TOP STORIES * March 22-28

Blood Transfusions Behind Kazakh HIV Scandal

Doctors at a state-run Kazakh hospital are on trial for allegedly approving transfusions using illicit blood infected with HIV. Eight young children died of AIDS-related illnesses and 102 were infected with HIV through blood transfusions in a scandal that brought down the country’s health minister.

The children’s families now face a societal stigma against HIV-infected patients, and many Kazakhs now no longer trust the medical system, reports Transitions Online.

Widowed by War, Iraqi Women Seek Martyrdom

Iraqi widows who have lost their entire families to the U.S. occupation “surrender easily to the pressure” to become suicide bombers, a local women’s advocate told the U.N. news service. An al-Qaeda spokesman said the women “look for our help” to become martyrs. Others struggle with unemployment, rape, and lack the means to resettle elsewhere.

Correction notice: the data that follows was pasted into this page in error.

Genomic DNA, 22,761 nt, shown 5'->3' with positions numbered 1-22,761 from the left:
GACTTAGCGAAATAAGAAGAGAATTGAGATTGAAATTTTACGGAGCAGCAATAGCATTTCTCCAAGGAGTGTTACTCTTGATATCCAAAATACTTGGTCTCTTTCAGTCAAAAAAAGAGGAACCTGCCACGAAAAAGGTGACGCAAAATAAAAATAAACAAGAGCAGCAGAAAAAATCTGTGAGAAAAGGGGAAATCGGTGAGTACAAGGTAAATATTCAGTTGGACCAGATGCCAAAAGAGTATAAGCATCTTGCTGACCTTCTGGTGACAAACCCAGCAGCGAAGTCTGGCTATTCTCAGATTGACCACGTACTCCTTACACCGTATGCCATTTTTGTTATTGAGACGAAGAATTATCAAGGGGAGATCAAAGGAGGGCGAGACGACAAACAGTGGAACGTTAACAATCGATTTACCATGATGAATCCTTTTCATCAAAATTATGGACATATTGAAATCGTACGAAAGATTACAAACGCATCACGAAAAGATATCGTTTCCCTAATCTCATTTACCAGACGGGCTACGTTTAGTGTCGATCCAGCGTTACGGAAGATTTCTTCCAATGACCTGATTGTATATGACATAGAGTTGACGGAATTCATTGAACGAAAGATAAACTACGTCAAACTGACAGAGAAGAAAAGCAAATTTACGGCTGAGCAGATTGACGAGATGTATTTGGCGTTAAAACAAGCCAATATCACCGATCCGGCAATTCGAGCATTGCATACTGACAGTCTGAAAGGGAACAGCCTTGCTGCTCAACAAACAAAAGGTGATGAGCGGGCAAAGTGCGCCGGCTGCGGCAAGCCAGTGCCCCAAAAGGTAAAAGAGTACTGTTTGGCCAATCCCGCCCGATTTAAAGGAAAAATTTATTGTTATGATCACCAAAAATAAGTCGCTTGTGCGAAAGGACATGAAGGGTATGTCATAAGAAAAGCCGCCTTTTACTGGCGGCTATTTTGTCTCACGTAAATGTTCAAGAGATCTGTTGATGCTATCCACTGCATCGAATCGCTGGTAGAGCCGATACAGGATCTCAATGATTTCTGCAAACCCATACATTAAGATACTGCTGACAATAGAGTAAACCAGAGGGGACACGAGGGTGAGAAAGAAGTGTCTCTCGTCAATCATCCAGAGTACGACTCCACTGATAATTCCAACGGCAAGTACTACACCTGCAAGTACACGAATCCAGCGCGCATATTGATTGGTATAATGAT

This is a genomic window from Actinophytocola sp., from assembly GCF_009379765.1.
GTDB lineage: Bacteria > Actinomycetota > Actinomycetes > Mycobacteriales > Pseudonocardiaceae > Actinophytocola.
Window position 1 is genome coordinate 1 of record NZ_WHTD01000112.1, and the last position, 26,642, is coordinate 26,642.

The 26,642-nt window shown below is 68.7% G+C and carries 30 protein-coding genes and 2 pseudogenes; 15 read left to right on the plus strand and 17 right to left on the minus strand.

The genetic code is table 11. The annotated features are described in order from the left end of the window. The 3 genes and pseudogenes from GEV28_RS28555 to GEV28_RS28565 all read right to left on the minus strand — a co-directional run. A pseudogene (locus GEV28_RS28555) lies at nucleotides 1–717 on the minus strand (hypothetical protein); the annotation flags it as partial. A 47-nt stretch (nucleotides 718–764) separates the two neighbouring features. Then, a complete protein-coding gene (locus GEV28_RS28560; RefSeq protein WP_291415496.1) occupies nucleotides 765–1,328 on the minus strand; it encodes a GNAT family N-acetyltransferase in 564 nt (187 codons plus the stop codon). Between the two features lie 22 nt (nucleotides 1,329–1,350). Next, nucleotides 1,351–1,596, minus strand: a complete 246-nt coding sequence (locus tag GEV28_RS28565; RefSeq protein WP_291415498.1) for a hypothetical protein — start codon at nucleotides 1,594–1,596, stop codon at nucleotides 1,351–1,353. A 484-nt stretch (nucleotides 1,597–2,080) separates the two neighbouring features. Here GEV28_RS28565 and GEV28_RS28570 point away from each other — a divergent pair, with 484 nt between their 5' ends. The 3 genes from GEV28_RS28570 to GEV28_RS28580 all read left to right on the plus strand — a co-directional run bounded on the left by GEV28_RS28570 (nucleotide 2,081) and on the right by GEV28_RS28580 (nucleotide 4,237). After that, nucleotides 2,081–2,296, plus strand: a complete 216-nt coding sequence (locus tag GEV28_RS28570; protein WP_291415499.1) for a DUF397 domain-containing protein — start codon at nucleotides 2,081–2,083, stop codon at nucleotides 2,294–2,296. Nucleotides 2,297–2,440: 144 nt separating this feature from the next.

Iraqi Refugee in Limbo

A 76-year-old Iraqi refugee and his family have been in the United States since 1998 waiting to become citizens, but now may lose their home due to an indefinite delay in their FBI background check.

Officials say it has nothing to do with ethnicity, but critics insist similar applications that were approved in as little as a day prior to September 11 now face frequent delays.


“Bad blood”
Transitions Online (Czech Republic), March 22, 2007

“U.S. killings drive Iraqi women to become suicide bombers”
IRIN (United Nations), March 24, 2007

“Iraqi political refugee sees his income shrink while citizenship bid is on hold”, March 23, 2007

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